2) Prince Limbwambwa Kalyangu Lyondthzi

3) Prince Kalimbwe Lyondthzi

4) Prince Kameya Muyeji Lyondthzi
[[File: |80px|alt=]]
22. King Mwene Mbandu II Kathzungo Xaanda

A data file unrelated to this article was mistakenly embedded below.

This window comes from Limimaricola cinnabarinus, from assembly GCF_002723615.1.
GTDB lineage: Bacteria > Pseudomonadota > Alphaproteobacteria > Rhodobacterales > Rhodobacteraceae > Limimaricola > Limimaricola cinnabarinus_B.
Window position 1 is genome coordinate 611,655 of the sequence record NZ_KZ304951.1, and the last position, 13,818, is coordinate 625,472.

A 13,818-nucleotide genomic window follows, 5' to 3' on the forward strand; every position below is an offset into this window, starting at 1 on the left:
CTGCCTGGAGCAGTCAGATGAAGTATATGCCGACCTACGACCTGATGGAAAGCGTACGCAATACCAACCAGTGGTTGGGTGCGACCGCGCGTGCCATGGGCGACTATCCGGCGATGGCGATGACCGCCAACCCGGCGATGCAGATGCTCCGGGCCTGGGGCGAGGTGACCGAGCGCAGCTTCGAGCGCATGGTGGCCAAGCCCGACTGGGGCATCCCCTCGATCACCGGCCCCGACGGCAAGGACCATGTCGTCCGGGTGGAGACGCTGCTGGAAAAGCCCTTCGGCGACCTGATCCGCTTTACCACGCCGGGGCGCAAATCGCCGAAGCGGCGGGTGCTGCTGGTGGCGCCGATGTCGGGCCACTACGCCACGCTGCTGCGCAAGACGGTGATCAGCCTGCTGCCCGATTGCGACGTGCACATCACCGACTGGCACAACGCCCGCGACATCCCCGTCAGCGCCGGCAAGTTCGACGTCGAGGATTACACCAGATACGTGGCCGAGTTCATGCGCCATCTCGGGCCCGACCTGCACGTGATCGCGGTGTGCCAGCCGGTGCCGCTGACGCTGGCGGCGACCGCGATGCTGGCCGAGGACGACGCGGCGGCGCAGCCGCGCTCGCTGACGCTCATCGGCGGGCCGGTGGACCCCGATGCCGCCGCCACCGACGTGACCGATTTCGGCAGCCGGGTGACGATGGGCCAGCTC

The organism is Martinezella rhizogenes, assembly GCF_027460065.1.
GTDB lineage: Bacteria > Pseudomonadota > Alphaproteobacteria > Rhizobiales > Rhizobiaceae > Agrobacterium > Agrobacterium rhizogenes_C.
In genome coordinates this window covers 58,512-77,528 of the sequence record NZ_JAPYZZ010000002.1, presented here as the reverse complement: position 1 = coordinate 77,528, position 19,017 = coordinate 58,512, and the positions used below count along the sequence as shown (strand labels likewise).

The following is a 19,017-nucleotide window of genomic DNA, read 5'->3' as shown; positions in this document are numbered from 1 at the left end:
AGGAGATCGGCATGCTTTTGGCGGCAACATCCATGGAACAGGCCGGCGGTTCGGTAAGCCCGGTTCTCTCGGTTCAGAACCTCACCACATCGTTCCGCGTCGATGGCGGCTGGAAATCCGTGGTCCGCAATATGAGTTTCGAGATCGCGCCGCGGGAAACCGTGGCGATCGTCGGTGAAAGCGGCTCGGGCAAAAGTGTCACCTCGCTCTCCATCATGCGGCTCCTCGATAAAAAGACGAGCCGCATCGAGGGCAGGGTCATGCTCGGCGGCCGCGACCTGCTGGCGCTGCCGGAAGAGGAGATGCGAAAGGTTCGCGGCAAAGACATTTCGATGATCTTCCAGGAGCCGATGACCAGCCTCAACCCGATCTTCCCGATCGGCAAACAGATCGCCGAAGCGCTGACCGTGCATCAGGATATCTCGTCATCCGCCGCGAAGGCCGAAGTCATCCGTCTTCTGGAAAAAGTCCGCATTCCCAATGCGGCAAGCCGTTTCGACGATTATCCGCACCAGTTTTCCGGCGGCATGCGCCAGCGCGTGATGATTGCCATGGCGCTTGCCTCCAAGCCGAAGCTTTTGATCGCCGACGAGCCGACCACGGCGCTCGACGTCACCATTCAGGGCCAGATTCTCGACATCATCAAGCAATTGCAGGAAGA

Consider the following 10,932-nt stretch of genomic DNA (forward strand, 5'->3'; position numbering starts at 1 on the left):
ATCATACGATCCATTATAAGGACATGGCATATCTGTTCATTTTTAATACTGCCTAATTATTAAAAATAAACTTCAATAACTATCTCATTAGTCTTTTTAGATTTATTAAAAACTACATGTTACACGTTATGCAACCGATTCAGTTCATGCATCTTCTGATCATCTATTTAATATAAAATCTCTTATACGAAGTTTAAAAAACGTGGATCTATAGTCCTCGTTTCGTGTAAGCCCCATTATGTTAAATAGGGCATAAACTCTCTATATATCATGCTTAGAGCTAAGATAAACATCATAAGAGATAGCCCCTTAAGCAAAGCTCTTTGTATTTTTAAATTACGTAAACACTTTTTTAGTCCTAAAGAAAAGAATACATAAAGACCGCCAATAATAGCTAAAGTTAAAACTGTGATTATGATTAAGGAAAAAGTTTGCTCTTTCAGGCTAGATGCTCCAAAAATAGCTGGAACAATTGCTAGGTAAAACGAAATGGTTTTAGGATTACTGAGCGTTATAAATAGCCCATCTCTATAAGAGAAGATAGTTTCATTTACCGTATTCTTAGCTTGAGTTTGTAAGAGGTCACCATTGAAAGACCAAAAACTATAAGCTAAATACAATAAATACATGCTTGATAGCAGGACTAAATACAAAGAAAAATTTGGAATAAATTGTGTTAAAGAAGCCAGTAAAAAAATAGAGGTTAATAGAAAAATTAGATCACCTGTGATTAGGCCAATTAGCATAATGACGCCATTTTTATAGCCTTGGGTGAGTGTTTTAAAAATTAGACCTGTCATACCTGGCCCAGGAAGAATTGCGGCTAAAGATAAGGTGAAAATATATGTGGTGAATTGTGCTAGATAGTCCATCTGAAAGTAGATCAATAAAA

His Palace was called Kalyamba located in the valley of Lunjweva and Lwati rivers. 1914 1974 A nephew of the kidnapped King Mwene Mbandu I Lyondthzi Kapova who was quickly recognized as Sova, (the name the Portuguese gave to the chiefs they recognized) of the entire Mbunda nation by the victorious Portuguese colonists. He reigned as the twenty-second Mbunda King even though his own people did not enthrone him in accordance with the established, traditional royal ritual. Meanwhile the colonists rewarded him with colonial uniforms and the privilege to be carried about in a hammock like some colonial administrator. This was against traditional privilege which entitled Mbunda monarchs and chiefs to be carried about on the backs of ox bulls which were adorned with ringing bells. He is remembered for travelling to Silva Porto Biê which is called Kwito today, in 1948 to meet Governor Hortrêncio de Sousa, to request for a school to be built in Mbundaland. The meeting was facilitated by Lovato Faria the Administrtor of Lumbala Nguimbo and João de Nascimento Rodrigues of Vila Luso, which is today called Luena. When the Angolan War of Independence (1961–1974), started, he committed himself and his people to work with MPLA to fight the Portuguese and liberate Angola and Mbundaland. He became the leader of sector I, Zone C of MPLA. In 1972 during the heat of armed liberation war against Portuguese colonialism the King gave room to the armed struggle and migrated to Zambia where he died in exile, late in 1974, in the Kalabo District. King Mwene Kazungo Xaanda's grave is in the Lyondondo village of Kaole area. ? [[File: |80px|alt=]]